Setting up a company in a region classified as tax Heavens is notoriously easy. A few forms and a check and you’re on your way. These regions are also notorious for having the fewest protections for shareholders. There are legitimate companies with tax heaven charters, but they are few and far between. If you find a company suddenly went dark with your investment you won’t have the right to look at the books unless you own a significant and potentially controlling interest in the company. This isn’t true for most other regions where a single share grants you legal rights.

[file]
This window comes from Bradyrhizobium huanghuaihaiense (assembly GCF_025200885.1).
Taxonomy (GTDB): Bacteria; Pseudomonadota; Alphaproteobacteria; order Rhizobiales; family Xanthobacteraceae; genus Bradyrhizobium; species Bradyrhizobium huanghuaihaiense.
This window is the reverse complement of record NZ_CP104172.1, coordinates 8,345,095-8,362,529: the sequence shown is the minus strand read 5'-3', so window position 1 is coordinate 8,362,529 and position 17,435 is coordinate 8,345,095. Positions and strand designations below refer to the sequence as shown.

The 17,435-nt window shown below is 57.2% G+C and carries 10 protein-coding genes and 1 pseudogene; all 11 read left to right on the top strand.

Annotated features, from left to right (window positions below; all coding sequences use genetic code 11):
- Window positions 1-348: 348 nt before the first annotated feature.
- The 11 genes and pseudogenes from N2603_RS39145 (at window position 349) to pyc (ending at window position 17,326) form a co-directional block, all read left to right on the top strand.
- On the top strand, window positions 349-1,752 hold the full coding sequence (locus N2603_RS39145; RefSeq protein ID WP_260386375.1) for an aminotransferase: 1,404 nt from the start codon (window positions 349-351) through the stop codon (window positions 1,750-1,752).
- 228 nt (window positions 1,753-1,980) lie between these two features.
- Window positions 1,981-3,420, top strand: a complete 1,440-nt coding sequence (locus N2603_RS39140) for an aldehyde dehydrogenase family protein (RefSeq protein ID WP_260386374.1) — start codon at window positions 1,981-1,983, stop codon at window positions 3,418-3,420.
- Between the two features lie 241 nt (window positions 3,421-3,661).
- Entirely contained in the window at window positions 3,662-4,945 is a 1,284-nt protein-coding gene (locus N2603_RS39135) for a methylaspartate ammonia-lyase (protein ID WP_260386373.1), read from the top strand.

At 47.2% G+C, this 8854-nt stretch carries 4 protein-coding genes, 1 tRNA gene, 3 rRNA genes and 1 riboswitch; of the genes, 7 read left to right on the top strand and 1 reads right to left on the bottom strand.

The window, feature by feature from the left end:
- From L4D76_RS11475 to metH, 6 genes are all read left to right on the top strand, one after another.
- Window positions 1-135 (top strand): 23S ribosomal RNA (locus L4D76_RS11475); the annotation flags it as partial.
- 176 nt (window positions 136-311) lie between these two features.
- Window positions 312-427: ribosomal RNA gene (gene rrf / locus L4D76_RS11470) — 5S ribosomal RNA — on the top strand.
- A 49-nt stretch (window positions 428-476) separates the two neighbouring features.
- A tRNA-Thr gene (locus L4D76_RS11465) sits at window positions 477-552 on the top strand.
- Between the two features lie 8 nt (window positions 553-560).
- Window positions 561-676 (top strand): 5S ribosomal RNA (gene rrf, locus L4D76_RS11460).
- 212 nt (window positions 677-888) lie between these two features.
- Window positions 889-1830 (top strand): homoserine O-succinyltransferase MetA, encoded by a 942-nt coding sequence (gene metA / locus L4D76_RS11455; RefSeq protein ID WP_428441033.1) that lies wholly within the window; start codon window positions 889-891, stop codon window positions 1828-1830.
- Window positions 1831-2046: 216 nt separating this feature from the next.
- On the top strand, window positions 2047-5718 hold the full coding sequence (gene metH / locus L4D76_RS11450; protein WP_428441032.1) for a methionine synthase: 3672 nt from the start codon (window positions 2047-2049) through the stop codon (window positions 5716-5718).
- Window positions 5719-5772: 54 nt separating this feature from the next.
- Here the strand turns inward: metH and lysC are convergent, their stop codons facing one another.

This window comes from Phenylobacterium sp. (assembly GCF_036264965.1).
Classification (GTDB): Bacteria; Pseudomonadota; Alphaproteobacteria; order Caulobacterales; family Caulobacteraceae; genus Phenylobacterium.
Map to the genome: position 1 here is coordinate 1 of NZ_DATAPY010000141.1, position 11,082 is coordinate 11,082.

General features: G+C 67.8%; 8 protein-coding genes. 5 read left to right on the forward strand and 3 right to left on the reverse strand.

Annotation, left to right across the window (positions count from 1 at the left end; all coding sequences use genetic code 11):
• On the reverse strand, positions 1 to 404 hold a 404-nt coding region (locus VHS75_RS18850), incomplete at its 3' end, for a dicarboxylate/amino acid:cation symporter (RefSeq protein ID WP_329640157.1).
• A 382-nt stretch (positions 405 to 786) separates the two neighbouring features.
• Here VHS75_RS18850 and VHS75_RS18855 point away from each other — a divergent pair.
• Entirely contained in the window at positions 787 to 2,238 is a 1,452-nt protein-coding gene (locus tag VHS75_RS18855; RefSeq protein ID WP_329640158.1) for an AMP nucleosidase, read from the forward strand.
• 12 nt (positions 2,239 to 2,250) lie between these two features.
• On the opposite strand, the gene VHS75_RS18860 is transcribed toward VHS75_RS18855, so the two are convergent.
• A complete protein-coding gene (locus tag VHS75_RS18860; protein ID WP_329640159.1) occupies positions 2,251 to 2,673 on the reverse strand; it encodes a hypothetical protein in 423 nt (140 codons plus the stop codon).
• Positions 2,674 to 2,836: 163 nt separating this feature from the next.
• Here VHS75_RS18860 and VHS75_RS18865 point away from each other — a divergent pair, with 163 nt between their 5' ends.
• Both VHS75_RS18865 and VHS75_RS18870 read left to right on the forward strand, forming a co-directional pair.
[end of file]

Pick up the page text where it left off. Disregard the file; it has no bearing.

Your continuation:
- Too many adjustments in the accounts
When a business produces final reports that have too many ‘one-off’ adjustments, it is best to run for the hills. This may be the time to start looking for forensic accounting firms so that the financial reports can be thoroughly checked. A quick check on the previous years financial statements will show that these “one-off” adjustments existed then and no doubt many of these will exist in the future.
- Annual reports that appear to be copy and pasted from Excel
Maybe this is a minor nitpick, but it’s a pet peeve of mine. There are companies that either take screen shots, and yes they’re sometimes blurry, of their financials and paste them into the annual report. Or outright copy and paste them, with cell borders and all into the annual report. It strikes me as lazy. That the CFO couldn’t spend an additional two minutes removing the cell borders, or cleaning up the sheet.